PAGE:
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Monday, 23 August 1999
Page: 7477

Senator HOGG —My question is to Senator Hill, the Minister representing the Prime Minister. Can the minister inform the Senate of just what the Minister for Defence meant when he stated that, `If he didn't get Malcolm McIntosh for the Secretary of the Department of Defence, he'd return to the bush within six months'? Wasn't this statement recounted by the head of the Prime Minister's department, as detailed in Mr Barratt's sworn Federal Court affidavit, and not objected to by the government's counsel? Wasn't this a blunt threat by the Minister for Defence to resign if he did not get his own way, no matter who was a friend of the Prime Minister?

Senator HILL (Environment and Heritage) —This seems to continue a line of questioning commenced on the last occasion that parliament sat. On that occasion, I took objection on the basis that the matters were before the court. I think another valid objection, really, as it relates to Minister Moore, is that in many ways it was inappropriate for him to respond to allegations made by the instigator of the action. So, to some extent, it has been a one-sided debate. I think that is probably still the attitude of Mr Moore—to engage in the debate and put his side of the story is, really, unhelpful to resolution of the issue. The important thing from the government's perspective is that we have heard the orders of the court, and the government is proceeding pursuant to those orders. If in fact there is a vacancy in the position, the vacancy will be filled according to the proper processes as well.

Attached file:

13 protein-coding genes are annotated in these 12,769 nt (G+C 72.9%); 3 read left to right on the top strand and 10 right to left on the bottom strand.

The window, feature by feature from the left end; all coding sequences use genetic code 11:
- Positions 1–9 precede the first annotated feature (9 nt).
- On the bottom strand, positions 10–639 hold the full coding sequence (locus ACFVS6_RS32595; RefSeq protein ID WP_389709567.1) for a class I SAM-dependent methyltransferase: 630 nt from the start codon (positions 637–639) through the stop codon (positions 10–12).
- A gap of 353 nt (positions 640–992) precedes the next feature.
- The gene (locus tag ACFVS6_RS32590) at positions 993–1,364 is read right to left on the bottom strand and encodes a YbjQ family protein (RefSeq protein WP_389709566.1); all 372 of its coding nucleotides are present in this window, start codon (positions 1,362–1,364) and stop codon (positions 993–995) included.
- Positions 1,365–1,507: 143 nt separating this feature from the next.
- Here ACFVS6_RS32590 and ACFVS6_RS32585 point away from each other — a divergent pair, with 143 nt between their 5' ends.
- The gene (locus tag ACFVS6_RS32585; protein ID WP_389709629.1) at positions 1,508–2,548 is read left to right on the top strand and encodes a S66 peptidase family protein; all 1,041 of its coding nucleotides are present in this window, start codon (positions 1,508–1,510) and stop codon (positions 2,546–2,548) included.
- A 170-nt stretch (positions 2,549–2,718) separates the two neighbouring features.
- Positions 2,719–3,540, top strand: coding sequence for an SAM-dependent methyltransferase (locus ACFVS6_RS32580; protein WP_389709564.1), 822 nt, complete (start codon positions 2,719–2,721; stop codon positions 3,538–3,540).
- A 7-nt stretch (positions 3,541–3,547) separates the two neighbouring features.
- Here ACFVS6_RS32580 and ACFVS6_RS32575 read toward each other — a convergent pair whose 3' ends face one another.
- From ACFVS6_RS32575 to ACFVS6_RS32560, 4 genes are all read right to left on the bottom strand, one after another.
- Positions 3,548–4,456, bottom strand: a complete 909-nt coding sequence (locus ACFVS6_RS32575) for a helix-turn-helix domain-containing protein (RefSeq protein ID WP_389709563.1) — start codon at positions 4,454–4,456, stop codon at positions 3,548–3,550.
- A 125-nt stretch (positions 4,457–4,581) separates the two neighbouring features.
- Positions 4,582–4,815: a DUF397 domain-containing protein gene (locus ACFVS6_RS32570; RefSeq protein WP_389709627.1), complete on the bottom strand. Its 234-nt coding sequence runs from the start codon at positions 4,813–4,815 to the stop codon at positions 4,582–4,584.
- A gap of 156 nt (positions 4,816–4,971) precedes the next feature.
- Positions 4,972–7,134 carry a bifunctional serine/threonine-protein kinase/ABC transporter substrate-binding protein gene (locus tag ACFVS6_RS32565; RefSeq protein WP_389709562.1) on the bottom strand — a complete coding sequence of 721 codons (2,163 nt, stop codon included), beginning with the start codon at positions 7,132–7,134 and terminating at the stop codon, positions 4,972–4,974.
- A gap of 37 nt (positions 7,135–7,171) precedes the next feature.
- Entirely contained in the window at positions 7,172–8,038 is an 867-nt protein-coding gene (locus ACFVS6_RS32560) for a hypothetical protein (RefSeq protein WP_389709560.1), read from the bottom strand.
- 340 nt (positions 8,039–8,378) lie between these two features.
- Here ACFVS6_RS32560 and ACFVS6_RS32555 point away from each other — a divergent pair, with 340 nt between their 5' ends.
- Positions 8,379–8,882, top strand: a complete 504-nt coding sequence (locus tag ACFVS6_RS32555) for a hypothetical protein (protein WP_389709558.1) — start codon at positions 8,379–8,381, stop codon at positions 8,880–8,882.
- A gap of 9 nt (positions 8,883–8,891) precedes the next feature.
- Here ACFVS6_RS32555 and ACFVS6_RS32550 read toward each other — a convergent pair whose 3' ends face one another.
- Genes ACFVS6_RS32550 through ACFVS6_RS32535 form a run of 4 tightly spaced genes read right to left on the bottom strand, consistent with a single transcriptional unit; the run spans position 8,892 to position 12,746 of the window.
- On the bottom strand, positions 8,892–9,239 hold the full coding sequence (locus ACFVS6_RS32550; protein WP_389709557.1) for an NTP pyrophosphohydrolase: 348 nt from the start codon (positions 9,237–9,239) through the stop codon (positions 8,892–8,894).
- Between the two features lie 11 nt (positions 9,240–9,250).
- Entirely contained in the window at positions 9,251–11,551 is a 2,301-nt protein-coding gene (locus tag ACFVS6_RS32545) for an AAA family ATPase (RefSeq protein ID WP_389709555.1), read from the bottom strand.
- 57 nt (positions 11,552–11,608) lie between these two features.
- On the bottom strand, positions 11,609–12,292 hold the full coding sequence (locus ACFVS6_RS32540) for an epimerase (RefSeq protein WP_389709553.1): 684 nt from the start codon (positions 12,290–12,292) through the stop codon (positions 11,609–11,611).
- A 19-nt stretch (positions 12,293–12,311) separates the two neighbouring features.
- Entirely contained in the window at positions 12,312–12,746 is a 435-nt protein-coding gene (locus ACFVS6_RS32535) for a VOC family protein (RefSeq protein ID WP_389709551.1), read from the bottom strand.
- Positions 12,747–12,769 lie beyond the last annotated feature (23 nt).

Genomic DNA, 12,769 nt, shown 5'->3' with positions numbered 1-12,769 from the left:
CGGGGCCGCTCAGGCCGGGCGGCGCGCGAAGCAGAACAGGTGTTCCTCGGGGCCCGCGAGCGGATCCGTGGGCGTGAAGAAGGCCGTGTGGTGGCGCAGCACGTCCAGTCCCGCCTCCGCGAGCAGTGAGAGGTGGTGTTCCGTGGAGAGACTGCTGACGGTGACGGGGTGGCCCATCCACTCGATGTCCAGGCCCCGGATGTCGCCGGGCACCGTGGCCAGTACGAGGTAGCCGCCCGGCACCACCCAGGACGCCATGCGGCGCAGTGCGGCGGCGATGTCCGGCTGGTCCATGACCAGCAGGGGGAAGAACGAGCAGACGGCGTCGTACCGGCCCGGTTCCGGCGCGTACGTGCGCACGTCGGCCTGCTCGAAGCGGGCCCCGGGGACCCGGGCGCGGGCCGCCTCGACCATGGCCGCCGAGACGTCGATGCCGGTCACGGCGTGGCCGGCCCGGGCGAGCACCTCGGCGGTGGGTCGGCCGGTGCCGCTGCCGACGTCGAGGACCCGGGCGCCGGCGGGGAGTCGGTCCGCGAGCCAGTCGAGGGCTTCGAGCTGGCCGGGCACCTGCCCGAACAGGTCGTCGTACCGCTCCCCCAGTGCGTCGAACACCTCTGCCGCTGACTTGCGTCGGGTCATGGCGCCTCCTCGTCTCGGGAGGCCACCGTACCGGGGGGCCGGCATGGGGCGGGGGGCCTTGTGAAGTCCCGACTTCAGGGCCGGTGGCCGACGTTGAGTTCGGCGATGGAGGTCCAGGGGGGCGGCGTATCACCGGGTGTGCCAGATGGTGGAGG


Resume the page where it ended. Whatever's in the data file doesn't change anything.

Senator HOGG —Madam President, I ask a supplementary question. Assuming, of course, that the government does finally successfully unravel the botched sacking of Mr Barratt, can the minister confirm that the list of potential replacements as Secretary to the Department of Defence is getting shorter by the day as likely candidates realise just what a poisoned chalice heading the department under Minister Moore will be? And will the job still be limited to a six- to 12-month period as originally envisaged, despite the continued instability this would mean for Australia's defence?

Senator HILL (Environment and Heritage) —I do not think that one should assume that it would be an appointment for a short period of time. In relation to Minister Moore, yes, he is a demanding minister, but I think that many of those demands related to the submarine project. I think Australia's defence position, as well as that of the Australian taxpayer, is probably better now as a result of Mr Moore being a demanding minister. We now know what is necessary to rectify that particular program and what the real cost of doing so will be. So I certainly will not apologise for a minister doing his job, even if that is demanding according to what some officials might believe to be necessary. Minister Moore has been a good minister and will continue to be so, and he certainly has the confidence of the Prime Minister.